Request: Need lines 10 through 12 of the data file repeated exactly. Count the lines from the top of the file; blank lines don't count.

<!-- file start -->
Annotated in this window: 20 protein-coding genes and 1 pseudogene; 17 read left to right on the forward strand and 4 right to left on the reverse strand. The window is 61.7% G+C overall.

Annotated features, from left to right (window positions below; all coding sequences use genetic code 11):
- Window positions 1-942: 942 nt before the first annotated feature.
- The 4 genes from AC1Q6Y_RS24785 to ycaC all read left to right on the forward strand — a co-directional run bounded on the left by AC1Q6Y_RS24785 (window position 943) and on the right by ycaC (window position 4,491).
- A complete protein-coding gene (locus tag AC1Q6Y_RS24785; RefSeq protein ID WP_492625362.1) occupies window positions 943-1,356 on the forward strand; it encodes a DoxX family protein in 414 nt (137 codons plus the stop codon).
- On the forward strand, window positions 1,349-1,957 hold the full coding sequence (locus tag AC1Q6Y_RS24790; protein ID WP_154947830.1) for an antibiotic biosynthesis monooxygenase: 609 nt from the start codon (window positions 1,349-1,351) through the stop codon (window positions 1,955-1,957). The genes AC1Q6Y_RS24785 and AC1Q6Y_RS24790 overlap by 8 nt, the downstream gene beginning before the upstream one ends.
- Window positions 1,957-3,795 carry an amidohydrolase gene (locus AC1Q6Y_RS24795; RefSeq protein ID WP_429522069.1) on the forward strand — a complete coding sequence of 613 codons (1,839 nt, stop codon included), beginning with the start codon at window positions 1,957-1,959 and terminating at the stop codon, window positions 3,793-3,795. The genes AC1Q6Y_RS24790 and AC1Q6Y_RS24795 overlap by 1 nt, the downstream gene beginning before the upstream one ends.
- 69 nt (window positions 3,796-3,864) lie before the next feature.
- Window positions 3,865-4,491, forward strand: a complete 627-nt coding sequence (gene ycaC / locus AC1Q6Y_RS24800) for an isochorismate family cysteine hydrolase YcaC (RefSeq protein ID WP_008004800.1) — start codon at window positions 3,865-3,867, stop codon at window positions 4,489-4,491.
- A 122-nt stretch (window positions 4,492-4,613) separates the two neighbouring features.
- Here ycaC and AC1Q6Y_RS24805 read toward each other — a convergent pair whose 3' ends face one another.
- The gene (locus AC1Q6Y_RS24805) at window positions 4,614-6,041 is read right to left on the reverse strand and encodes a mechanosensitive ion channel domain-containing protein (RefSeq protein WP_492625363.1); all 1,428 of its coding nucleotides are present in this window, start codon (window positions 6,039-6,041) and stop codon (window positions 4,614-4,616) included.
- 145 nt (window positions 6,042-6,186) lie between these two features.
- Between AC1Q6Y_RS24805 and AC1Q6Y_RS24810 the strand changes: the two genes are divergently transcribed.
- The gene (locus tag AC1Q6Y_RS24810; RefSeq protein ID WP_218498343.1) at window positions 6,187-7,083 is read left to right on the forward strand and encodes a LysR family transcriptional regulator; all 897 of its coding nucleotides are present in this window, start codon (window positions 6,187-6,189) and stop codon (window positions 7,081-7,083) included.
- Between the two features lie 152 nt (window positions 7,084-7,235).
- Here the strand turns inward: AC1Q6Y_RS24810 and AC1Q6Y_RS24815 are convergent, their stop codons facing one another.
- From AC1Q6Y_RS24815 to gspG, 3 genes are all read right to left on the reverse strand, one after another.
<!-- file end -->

- A 122-nt stretch (window positions 4,492-4,613) separates the two neighbouring features.
- Here ycaC and AC1Q6Y_RS24805 read toward each other — a convergent pair whose 3' ends face one another.
- The gene (locus AC1Q6Y_RS24805) at window positions 4,614-6,041 is read right to left on the reverse strand and encodes a mechanosensitive ion channel domain-containing protein (RefSeq protein WP_492625363.1); all 1,428 of its coding nucleotides are present in this window, start codon (window positions 6,039-6,041) and stop codon (window positions 4,614-4,616) included.